This raises the question of what parts of the whole child the school might be best qualified and equipped to work with? Surely no imaginable set of teachers, nurses, hall monitors, principals, bus drivers, coaches, and so on can deal with all the various characteristics of each human being who comes as a student to their school.

    It would appear that a school and its staff might have to choose which aspects of the whole child should be their focus. In recent decades, self-esteem, tolerance, social consciousness, respect for differences, and environmental awareness have taken up a good deal of time in the schools. Perhaps as a consequence, our students tend to be in-numerate and a-literate. The Boston Globe reports today that: “37 percent of public high school graduates who enter public higher education may not be ready.”

    In addition, our students, when compared with students taught abroad, often perform below average on international examinations of their academic fitness.

    Some educators, who may not have been all that academically inclined themselves in school, and who have experienced a focus in their graduate education programs on social justice, self-esteem, diversity training, environmental awareness and so on, find that they really do not know enough history, mathematics, science, literature, foreign languages and so on to teach them very well, and they may want to fall back on the sort of thing they studied at their schools of education and offer that to their students instead.

    When confronted with those, such as parents, who would like them to teach students history, mathematics, science, literature, foreign languages, academic expository writing and the like, many educators defend themselves by claiming that they cannot focus so much on academics because they have a holistic interest in the whole child.

    As it turns out, our society has people who can help them with this unwieldy burden. There are priests, rabbis, ministers, rishis and others who can help with young people's spiritual needs. There are medical professionals who can help students with their physical and mental health problems. There are activist organizations of many kinds to help them with social justice and environmental concerns. And there are many other social organizations, not excluding families, who can relieve our educators of the need they feel to “address” the whole child.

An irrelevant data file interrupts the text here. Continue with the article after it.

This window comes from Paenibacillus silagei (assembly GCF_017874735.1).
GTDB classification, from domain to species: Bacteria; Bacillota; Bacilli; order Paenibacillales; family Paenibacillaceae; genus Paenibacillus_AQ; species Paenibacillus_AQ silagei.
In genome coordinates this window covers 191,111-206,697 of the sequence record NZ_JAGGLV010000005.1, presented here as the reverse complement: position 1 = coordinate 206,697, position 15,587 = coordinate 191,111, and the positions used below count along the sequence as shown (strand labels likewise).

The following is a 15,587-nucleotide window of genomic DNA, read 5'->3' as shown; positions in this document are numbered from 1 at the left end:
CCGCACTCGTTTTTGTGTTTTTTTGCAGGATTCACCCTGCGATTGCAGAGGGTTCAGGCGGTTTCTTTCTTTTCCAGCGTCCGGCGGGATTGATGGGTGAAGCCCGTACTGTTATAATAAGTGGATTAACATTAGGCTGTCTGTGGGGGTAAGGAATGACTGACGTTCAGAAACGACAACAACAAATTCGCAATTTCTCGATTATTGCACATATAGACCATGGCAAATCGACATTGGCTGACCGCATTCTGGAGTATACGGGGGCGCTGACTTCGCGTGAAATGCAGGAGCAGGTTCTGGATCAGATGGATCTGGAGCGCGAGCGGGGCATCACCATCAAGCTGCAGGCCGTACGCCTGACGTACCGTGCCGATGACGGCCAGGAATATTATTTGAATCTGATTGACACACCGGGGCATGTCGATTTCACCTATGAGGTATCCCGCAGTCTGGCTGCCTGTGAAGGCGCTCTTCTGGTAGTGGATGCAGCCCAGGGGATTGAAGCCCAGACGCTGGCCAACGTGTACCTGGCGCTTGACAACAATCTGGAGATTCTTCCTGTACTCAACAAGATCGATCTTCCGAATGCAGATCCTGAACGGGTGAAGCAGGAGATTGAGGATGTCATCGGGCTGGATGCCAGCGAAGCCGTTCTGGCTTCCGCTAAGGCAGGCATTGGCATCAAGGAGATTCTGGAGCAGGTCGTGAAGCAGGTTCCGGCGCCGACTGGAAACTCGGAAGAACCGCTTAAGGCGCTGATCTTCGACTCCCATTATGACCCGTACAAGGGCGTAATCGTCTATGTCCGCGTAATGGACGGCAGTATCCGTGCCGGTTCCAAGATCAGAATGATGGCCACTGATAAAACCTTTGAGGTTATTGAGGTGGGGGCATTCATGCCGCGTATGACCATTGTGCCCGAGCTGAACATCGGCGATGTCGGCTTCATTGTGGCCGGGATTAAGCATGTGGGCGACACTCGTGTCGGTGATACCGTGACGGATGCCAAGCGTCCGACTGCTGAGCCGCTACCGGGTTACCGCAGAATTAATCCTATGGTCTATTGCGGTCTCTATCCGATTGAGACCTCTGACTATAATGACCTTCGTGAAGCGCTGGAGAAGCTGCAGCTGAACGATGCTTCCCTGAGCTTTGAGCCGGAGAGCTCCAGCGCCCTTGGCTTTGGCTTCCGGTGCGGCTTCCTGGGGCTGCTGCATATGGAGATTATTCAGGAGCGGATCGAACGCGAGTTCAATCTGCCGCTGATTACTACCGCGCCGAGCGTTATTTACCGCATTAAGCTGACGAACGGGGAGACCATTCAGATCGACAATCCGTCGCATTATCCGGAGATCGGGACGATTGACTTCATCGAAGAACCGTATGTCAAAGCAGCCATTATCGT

Happily this allows educators to return to their original and traditional mission of teaching our students knowledge and academic skills, such as reading, writing and calculating. With the extra time available to them, now that they no longer have to worry about improving every aspect of their students’ lives, they can do much more to see that their students may enter college with the academic readiness they will need to survive there, and to enter the workforce with the literacy and numeracy skills so many employers have been begging for.

    It may be a wrench to give up the ambitious project of holistically taking on the whole child, with their multiple intelligences and so many other characteristics, but a new focus on academic work may, by itself, help to reduce the contempt in which so many of our schools and educators are now held by the nation whose young people they could be serving so much better.


“Teach with Examples”
Will Fitzhugh [founder]
The Concord Review [1987]
Ralph Waldo Emerson Prizes [1995]

National Writing Board [1998]
TCR Academic Coaches [2014]

730 Boston Post Road, Suite 24
Sudbury, Massachusetts 01776 USA
978-443-0022; 800-331-5007;
Varsity Academics®

Thursday, January 14, 2016


The Dark Side of Standardized Tests

Arthur Chang

[one of his papers was published in The Concord Review, Summer 2015 Issue; Chicago Laboratory High School, and Haverford College Class of 2019]

January 14, 2016